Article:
Below are some ideas and helpful tips on what you specifically need for this trip.

Essential:

- Clothing: a mixture of lightweight and dry fast clothing and warm layers are recommended essential for travelling in this region. Long shirts, pants, scarves are useful for covering shoulders & knees when visiting religious sites.

- Shoes: sturdy and comfortable shoes for walking long distances are essential.

- Personal travel documents inc. your passport (visa), travel insurance, fight tickets and trip notes. Photo copies of your passport and visa, passport size photos and travel insurance will be handy. While not valid, a photocopy makes it very much easier to obtain replacements if necessary.

- small first aid kit including items such as mild pain killers, electrolytes, Band-Aids and insect repellent, and essential medicine depending on your doctors advice.

- Money: cash/credit card/EFTPOS card and money belt

- Sun protection like hat, sunscreen, and sunglasses.

Recommended:

- Refillable water bottle (1.5 litre capacity suggested): The sale of bottled water contributes to an enormous environmental problem around the world. In addition to the water in bottles, the production of a 1 litre plastic bottle takes 2 litres of water and 200ml of oil. A large proportion end up in limited landfill or discarded in waterways and natural environments.

- Cell phone, camera with spare batteries, charger, and adapter plug

- Hand wash, travel wipes, toiletries and small towel

- Watch/alarm clock and torch/flashlight (and spare batteries)

- Torch or flash light esp. for stay at local guesthouses or home stays

Optional:

- Sleeping bag. Useful for camping, overnight trains and poorly heated hotels, particularly during the winter months of Dec - Feb when temperatures are low.

- Sleep sheet. If you are travelling during the hot season you may wish to pack a sleep sheet so you will be comfortable no matter what the weather.

- Ear plugs to guard against street noise and snorers.

- A good book, a journal and music player for overnight train rides and longer drives.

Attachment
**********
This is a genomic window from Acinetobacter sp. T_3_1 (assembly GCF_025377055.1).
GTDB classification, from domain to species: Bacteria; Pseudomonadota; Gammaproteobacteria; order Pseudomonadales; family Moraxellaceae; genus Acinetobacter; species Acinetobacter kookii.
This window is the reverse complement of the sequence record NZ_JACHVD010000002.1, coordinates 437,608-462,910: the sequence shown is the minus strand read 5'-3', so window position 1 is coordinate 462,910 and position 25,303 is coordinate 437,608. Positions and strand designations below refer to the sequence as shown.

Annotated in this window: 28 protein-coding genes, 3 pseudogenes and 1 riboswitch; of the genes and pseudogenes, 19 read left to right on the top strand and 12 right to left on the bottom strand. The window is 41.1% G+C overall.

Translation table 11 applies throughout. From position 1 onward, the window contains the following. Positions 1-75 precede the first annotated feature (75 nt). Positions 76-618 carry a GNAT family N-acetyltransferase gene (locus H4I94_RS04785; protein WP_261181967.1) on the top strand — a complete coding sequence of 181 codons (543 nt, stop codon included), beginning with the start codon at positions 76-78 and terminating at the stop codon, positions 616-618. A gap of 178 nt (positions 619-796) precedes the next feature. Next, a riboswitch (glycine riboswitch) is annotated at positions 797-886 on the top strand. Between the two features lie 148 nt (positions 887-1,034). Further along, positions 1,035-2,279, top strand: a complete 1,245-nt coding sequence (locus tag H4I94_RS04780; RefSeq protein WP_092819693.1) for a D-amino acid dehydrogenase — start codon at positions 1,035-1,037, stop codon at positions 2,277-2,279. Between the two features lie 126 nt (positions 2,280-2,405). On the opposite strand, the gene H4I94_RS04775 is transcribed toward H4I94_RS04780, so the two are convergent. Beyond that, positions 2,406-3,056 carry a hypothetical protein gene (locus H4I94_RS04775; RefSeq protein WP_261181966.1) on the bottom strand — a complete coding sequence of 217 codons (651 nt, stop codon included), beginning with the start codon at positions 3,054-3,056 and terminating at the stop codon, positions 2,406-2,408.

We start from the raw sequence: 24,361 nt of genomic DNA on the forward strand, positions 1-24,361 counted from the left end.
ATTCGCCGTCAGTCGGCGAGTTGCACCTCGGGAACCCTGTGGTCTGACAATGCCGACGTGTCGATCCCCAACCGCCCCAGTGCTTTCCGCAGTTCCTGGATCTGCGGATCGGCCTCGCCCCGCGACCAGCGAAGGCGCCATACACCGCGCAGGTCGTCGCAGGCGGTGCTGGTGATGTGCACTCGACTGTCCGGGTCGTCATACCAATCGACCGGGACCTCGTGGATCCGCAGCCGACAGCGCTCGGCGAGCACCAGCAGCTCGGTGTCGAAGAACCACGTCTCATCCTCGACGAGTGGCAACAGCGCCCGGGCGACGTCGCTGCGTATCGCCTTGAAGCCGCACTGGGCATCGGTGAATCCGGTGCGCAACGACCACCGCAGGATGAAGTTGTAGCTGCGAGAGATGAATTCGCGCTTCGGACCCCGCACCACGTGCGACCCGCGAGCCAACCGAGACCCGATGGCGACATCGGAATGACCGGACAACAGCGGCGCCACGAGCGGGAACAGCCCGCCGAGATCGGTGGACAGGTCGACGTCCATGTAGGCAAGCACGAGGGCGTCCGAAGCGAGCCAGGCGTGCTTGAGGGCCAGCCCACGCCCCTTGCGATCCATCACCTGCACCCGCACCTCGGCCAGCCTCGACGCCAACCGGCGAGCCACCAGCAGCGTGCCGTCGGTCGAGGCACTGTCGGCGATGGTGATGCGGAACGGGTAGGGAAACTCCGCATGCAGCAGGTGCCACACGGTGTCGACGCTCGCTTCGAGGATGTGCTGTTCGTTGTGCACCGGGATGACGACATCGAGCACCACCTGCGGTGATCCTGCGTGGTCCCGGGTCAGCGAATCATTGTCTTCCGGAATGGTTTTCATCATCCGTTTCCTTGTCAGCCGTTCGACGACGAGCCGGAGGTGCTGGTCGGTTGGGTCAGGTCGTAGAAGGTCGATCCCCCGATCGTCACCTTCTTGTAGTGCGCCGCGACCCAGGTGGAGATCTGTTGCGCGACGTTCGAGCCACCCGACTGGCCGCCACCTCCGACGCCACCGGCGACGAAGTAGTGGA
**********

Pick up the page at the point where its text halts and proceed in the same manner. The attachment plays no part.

Other things to consider:

- Check weather in destinations you are travelling to online a few days before you go to make sure you pack appropriate clothing

- Laundry facilities may not be available in all destinations, so make sure you have a few cycles of clothes to tide you over until your next chance to wash

icon readmoreicon minusClimate and seasonal

CHINESE NATIONAL HOLIDAYS:

Please note that China's national holidays are the peak travel season for Chinese nationals. During this time, literally the whole country is on the move - that's over a billion people. Although these are fascinating and exciting times to travel in China, please be aware your group will almost definitely experience transport delays and massive crowds at tourist attractions and train stations. It's common for there to be difficulties in securing train or flight tickets at our preferred times, hotels become overbooked, traffic chaotic and changes to the itinerary are often necessary as a result. If clockwork organisation is important to you we advise you book outside of the weeks of the extended Chinese New Year in January/February, in the first week of May and the first week of October. If you decide to travel during this period please come with an open mind and be prepared for changes on the ground.

Here are the major holiday periods in China:

Chinese New Year: Feb 4-10 2019, Jan 24-30 2020

Qingming Festival: Apr 5-7 2019, Apr 4-6 2020

May Day: May 1 2019, May 1-3 2020

Dragon Boat Festival: Jun 7-9 2019, Jun 25-27 2020

Mid Autumn Day: Sep 13-15 2019, falls within National Day holidays 2020

National Day: Oct 1-7 2019, Oct 1-8 2020

icon readmoreicon minusA couple of rules